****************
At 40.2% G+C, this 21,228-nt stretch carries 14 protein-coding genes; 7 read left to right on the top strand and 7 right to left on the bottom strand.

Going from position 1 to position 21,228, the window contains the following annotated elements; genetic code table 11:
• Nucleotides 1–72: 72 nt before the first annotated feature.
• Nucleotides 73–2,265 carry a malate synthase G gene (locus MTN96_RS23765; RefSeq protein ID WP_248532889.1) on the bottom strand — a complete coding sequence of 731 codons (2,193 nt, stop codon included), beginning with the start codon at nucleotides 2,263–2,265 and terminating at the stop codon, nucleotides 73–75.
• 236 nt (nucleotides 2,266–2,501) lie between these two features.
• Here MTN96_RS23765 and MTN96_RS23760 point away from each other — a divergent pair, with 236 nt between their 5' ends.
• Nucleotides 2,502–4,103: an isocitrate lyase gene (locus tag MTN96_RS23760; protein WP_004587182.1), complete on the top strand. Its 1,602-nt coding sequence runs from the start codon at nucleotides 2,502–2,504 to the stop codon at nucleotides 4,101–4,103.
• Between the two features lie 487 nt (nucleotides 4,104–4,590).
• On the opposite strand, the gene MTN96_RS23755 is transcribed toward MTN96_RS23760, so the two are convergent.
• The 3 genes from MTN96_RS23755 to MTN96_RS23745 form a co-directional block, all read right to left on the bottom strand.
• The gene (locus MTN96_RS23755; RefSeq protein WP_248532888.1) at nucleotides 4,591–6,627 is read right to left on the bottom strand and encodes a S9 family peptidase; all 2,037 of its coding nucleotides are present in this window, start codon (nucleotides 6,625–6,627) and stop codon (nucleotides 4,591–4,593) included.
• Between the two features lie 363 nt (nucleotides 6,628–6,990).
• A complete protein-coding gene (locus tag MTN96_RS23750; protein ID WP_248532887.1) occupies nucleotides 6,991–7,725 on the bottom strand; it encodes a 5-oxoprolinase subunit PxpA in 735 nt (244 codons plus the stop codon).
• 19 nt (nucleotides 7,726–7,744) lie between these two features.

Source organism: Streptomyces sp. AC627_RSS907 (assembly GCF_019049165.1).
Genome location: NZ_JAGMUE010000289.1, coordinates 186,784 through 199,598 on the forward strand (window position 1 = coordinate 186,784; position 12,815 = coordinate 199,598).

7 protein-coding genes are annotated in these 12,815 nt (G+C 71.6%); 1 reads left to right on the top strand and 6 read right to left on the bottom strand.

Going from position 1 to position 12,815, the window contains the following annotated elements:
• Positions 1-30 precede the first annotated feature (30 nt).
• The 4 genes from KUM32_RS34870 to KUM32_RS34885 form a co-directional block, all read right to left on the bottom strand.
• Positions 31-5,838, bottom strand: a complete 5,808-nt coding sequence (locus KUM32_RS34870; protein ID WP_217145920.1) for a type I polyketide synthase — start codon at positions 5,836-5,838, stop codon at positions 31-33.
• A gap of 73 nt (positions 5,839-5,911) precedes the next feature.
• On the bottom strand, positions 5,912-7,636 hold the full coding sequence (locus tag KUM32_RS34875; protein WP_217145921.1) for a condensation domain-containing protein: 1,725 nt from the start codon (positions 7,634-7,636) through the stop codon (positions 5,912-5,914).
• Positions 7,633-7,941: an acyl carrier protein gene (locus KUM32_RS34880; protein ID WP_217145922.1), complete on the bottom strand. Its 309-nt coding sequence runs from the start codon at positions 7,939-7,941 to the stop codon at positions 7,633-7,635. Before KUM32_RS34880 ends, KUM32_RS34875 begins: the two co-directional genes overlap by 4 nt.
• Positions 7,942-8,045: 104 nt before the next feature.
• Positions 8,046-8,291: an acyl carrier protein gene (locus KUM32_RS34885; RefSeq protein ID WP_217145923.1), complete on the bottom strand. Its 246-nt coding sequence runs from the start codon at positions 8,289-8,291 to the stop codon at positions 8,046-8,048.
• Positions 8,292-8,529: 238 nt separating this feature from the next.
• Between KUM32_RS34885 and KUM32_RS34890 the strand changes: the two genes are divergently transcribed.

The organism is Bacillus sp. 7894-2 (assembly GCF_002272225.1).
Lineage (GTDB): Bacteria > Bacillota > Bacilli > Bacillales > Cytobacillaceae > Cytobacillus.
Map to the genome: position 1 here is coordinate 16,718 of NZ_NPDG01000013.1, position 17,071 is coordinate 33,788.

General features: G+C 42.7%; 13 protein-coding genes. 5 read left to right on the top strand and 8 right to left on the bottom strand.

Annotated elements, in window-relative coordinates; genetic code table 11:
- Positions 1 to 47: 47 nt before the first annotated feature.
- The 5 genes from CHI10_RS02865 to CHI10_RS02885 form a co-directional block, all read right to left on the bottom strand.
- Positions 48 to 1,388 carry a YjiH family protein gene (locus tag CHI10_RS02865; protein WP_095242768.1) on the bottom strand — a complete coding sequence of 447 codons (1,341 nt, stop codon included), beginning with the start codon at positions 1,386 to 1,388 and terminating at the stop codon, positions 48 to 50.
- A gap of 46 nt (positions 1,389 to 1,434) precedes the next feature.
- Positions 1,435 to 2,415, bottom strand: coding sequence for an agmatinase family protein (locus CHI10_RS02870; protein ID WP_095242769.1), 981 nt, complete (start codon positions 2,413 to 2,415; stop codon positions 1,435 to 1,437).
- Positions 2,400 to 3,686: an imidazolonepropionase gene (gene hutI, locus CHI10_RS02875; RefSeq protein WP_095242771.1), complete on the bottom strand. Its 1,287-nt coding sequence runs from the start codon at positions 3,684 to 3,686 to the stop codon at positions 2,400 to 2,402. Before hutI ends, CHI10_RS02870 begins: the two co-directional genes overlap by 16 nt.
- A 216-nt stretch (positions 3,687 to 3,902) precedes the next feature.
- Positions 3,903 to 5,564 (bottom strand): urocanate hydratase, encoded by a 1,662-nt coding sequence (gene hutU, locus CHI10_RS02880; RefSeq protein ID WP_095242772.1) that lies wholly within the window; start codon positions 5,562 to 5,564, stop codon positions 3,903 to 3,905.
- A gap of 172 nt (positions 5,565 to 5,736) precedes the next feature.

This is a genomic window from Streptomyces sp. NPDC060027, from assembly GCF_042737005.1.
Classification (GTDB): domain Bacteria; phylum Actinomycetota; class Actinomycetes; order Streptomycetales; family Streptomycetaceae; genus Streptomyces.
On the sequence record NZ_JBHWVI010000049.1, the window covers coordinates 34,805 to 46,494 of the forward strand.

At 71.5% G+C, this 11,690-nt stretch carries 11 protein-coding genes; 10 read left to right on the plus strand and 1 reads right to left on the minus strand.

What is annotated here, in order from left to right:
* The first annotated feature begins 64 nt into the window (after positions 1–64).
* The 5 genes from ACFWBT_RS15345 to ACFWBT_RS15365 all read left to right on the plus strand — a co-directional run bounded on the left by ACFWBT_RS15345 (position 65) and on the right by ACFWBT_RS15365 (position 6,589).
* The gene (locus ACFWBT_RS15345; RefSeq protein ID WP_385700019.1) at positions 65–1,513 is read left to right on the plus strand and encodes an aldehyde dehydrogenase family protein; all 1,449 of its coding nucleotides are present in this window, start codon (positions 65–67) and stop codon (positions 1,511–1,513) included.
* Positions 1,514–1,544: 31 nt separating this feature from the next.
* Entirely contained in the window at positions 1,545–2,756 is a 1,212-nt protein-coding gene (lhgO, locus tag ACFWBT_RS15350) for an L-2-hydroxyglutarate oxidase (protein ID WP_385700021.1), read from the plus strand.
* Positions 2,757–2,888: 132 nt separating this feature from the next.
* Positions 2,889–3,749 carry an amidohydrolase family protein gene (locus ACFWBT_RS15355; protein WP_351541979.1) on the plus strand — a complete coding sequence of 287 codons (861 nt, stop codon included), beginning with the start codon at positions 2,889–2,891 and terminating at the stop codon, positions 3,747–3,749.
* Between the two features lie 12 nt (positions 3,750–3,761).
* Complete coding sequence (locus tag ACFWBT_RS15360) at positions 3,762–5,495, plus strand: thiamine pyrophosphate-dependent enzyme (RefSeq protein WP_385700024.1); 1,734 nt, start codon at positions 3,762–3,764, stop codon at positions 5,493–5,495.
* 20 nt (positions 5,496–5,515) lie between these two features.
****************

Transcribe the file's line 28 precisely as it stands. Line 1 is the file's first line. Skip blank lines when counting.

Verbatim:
• Between KUM32_RS34885 and KUM32_RS34890 the strand changes: the two genes are divergently transcribed.